…seen from the other side

At any party or social gathering in Glendale, the topic of conversation invariably gets around to real estate. Nothing unique to Glendale — mortgage rates and the price of homes have been a national obsession for years. But it has been particularly manic here in Southern California, home to one of the biggest real estate bubbles of all time.

I’ve been in dozens of those conversations. “Did you hear what the Jones’s house sold for?” “Have you refinanced?” “I’m thinking of getting a broker’s license.”

In the last three years, of course, the tone of the conversations has changed. Now it’s “There’s another foreclosure on our block.” “We’re under water, but hanging in there.” “Do you think the market’s turning around?”

Back in the heady days of 2006, my wife and I were homeowners in Glendale’s Verdugo-Woodlands neighborhood. Like everyone else in our situation, we watched our home value soar and our home equity cushion grow. That was going to help fund our retirement and our kids’ college education.

We had bought our little two-bedroom bungalow in 1998 for $289,000, and eventually put another $100,000 into it, including an addition with a third bedroom. Even with a big home equity loan on top of a mortgage, by 2006 we were way ahead of the game, so far above water we couldn’t see the waves. We and our neighbors toasted our good fortune.

But not all of our friends were hoisting glasses. Some were renters, and for them it was an entirely different conversation. Their dream of home ownership was slipping out of reach. Those conversations could get a little uncomfortable, as our dream of fat home equity cushions became their nightmare of unaffordable housing. And their hope of a real estate crash bringing prices back within their reach was our nightmare.

Reading real estate blogs in 2006 (didn’t everyone?) was a sobering experience: Homeowners cheered the bubble and rooted for more price gains, denying the possibility of a crash. Renters, angry at being priced out of the party, excoriated the greed of home sellers. They predicted an armageddon that would punish the avaricious and reward those who waited on the sidelines. It was out-and-out class warfare: land owners vs. serfs.

That same year, I accepted a transfer from my employer and we moved to Washington, D.C. We sold our house in V-W at the top of the market, and packed what seemed like suitcases full of cash (figuratively) for our move back East.

Put simply, we were drunk on home equity. We bought a 3,200-square-foot house in suburban Vienna, Virginia. We knew we were paying too much and that prices were not likely to keep moving up. But we could afford it, we told ourselves, and felt we deserved it after living in small houses for 18 years. Plus, we were planning to live there for many years, not trying to flip it.

Then came the crash of 2008. I lost my job, and we ended up back in Glendale. We couldn’t sell our house in Virginia, but we managed to keep up the huge mortgage and tax payments and avoid foreclosure by renting it out.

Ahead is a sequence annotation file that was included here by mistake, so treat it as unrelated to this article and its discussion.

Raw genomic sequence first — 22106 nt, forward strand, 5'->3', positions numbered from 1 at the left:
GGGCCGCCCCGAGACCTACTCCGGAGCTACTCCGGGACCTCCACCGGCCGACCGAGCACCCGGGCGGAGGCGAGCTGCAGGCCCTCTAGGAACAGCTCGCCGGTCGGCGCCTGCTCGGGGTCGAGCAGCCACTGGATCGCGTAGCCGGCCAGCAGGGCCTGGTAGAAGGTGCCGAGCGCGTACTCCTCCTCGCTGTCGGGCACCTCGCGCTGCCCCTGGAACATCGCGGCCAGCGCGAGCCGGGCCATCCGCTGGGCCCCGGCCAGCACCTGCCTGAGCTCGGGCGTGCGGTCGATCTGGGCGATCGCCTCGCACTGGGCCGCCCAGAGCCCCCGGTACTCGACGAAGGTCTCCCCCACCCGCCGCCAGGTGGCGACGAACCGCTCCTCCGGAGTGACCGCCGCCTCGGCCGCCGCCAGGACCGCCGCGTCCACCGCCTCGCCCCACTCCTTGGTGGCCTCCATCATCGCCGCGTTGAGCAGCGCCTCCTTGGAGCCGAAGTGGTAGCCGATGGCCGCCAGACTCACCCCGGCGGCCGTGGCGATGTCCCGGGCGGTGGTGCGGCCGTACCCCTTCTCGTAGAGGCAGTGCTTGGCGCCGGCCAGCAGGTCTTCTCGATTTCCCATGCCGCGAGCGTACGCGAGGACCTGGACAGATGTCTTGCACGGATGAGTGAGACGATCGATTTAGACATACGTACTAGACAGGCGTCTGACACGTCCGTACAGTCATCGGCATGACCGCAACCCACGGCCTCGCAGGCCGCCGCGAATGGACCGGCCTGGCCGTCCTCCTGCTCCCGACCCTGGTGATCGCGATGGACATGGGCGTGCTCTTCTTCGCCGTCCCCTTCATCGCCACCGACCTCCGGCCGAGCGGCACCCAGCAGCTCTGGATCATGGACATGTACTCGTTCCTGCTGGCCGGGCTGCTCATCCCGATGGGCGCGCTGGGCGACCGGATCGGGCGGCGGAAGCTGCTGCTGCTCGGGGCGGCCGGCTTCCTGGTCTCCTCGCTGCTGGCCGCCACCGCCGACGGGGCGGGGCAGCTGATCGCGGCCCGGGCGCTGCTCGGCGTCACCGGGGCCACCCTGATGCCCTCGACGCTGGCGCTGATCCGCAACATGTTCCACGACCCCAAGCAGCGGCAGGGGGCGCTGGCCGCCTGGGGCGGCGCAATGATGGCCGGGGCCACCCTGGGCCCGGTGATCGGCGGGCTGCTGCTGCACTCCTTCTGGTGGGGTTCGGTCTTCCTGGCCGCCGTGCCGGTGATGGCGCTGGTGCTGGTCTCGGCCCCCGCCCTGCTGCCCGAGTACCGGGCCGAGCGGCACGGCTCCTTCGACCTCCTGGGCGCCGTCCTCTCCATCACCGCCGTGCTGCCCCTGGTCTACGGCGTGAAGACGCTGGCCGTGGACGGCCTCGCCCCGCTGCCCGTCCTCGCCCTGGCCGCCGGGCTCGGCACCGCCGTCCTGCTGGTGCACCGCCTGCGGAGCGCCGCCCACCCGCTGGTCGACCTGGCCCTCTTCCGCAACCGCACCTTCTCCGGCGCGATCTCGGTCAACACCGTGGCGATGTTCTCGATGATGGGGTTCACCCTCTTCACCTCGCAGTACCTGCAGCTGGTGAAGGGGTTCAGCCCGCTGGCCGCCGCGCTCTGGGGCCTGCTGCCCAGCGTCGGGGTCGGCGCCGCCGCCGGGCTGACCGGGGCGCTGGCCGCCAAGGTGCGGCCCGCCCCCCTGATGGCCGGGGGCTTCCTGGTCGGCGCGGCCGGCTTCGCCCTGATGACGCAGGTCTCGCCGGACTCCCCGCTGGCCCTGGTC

We put it on the market for sale three times over a two-year period as its value eroded, before we finally sold it in 2010. We were luckier than many — we weren’t under water, but we lost almost half of that big home equity pile we had accumulated over two decades of home ownership.

Today we are renting a little Spanish bungalow in Verdugo-Woodlands, about six blocks from the home we once owned — which, to add insult to injury, has been painted a hideous lime green by the new owners.

These days, I see those Glendale real estate conversations in a different light. I sympathize with our neighbors who are struggling to hold onto their homes, or have seen their nest eggs evaporate. They talk hopefully of a market rebound, a day when prices resume their upward climb and make them whole again.

That’s when the conversation becomes a little uncomfortable — for me. I know that our only hope of getting back into home ownership is for prices to keep falling, maybe another 10 or even 20 percent. We still have a decent sum in the bank, but not enough for a prudent down payment and a manageable mortgage at current prices.

In truth, given our age (mid-50s) and with two kids to put through college, I’m not sure it will ever make sense for us to be homeowners again. Those are the cold, hard financial facts, but emotionally it’s hard to give up on the dream of owning your own little patch of the Earth, especially when you had one for 20 years.

Economists talk about a possible double-dip recession in 2012, and another wave of foreclosures waiting to flood the market. What a miserable prospect — and what a hopeful sign for us. It gives me no pleasure to think that, but there it is.

Among friends, I keep my thoughts to myself. I don’t rant on blogs about greedy home sellers, having been one myself. I sit silently on the sidelines, a renter in the neighborhood where I was once an owner, waiting and watching from the other side of the property class divide.

That’s my Glendale real estate story. What’s yours?

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